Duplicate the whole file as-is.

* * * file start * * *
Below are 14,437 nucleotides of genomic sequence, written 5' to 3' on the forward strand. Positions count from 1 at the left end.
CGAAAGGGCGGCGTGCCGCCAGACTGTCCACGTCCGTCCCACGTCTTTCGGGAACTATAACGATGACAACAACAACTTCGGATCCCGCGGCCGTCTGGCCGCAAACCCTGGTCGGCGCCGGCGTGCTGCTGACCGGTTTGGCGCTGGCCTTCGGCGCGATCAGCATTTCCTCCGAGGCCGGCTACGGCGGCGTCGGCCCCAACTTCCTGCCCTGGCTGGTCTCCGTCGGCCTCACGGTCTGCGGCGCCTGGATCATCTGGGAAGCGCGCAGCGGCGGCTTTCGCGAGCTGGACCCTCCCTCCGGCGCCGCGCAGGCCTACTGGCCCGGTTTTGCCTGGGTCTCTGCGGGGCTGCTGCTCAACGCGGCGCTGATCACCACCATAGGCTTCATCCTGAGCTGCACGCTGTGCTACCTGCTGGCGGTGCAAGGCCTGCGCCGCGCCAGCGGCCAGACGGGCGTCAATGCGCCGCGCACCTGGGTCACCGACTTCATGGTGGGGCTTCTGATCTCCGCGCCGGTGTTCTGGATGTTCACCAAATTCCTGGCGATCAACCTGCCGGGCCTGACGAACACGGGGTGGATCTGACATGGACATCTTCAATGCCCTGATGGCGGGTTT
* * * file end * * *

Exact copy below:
Below are 14,437 nucleotides of genomic sequence, written 5' to 3' on the forward strand. Positions count from 1 at the left end.
CGAAAGGGCGGCGTGCCGCCAGACTGTCCACGTCCGTCCCACGTCTTTCGGGAACTATAACGATGACAACAACAACTTCGGATCCCGCGGCCGTCTGGCCGCAAACCCTGGTCGGCGCCGGCGTGCTGCTGACCGGTTTGGCGCTGGCCTTCGGCGCGATCAGCATTTCCTCCGAGGCCGGCTACGGCGGCGTCGGCCCCAACTTCCTGCCCTGGCTGGTCTCCGTCGGCCTCACGGTCTGCGGCGCCTGGATCATCTGGGAAGCGCGCAGCGGCGGCTTTCGCGAGCTGGACCCTCCCTCCGGCGCCGCGCAGGCCTACTGGCCCGGTTTTGCCTGGGTCTCTGCGGGGCTGCTGCTCAACGCGGCGCTGATCACCACCATAGGCTTCATCCTGAGCTGCACGCTGTGCTACCTGCTGGCGGTGCAAGGCCTGCGCCGCGCCAGCGGCCAGACGGGCGTCAATGCGCCGCGCACCTGGGTCACCGACTTCATGGTGGGGCTTCTGATCTCCGCGCCGGTGTTCTGGATGTTCACCAAATTCCTGGCGATCAACCTGCCGGGCCTGACGAACACGGGGTGGATCTGACATGGACATCTTCAATGCCCTGATGGCGGGTTT